Posted by: alexishelmer6248 | March 27, 2019

“The Elephant v. The Mouse”

Over the course of the semester, we have spent time discussing some of the differences in how women lead (hence why we are in a women’s leadership class). We have focused on styles, decisions, characteristics, personality traits, obligations, and commitments – all of which go back to the idea of what it means to be a woman leader. In this article written by Joan Michelson (see attached at the bottom), she proposes the question of “are the differences in women leaders due to gender or being in the minority?”

As she explains the concept of the elephant and the mouse, she focuses on many different aspects, explaining that the mouse, or the non-dominant group, focuses more on understanding the elephant because it has to in order to survive while the elephant, or the dominant group, really does not pay attention to the mouse because its impact is not as present. This is important, as most organizations position women as the mouse. As stated in the article, “the non-dominant group always has to know more about the dominant group, and adapt to the dominant group, and has to adapt to the systems the dominant group developed. Therefore, when women do assume leadership roles, they are still working within the system that was largely designed by and for men.”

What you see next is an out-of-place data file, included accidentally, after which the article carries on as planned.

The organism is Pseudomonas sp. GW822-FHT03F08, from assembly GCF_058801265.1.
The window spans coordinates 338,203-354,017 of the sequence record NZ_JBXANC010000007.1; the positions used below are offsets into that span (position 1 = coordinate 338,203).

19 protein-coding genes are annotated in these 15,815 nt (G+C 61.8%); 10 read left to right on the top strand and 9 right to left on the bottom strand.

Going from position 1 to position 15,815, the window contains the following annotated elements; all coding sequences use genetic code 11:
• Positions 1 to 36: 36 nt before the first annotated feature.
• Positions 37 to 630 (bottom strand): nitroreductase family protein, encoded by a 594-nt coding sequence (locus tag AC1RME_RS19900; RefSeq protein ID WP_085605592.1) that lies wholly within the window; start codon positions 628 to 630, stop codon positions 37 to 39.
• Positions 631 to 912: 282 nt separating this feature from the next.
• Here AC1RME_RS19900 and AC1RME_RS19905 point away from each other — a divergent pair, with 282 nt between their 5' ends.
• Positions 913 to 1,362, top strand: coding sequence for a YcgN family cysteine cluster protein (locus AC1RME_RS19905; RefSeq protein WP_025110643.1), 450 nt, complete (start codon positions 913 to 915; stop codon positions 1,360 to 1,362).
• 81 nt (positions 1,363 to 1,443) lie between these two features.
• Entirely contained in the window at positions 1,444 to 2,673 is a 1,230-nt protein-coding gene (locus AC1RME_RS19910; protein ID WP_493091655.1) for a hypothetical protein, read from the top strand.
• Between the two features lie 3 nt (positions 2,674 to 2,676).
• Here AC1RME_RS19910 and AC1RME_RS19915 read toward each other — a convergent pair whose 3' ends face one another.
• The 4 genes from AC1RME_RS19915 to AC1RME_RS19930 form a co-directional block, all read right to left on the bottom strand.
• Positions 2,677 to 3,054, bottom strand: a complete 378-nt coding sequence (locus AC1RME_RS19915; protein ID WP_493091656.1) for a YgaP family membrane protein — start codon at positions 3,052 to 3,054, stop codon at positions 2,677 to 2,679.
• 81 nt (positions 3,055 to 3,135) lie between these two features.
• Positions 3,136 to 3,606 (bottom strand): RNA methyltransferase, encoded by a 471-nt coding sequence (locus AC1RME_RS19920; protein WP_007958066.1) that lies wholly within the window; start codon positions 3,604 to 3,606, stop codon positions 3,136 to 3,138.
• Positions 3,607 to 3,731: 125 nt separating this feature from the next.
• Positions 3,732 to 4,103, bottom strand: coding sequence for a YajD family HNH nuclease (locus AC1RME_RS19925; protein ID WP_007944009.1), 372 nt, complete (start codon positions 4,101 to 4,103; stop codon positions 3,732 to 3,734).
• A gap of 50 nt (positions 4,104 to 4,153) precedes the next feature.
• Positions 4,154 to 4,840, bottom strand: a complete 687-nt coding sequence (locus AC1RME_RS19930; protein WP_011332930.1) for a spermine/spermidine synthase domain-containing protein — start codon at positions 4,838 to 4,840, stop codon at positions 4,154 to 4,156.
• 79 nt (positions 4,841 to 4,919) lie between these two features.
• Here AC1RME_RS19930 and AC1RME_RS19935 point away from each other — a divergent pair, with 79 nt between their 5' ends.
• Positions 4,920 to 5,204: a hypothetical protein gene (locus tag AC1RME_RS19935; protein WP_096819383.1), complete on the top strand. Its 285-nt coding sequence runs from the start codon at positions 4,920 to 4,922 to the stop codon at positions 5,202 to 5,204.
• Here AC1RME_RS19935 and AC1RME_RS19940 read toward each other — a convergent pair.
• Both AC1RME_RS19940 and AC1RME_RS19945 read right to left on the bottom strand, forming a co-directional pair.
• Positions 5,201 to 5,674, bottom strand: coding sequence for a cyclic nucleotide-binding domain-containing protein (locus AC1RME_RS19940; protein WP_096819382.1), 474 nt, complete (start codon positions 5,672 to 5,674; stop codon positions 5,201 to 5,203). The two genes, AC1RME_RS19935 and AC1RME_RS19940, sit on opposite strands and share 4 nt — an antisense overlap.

Michelson then goes on to explain different ways in which this is seen in the workplace environment:
1. Women’s networks are different in style and function.
2. Women find creative solutions.
3. Women focus more on stakeholders; men focus more on shareholders, investors.
4. Women tend to be better prepared.
5. Women’s communication styles are perceived differently and they are often promoted differently.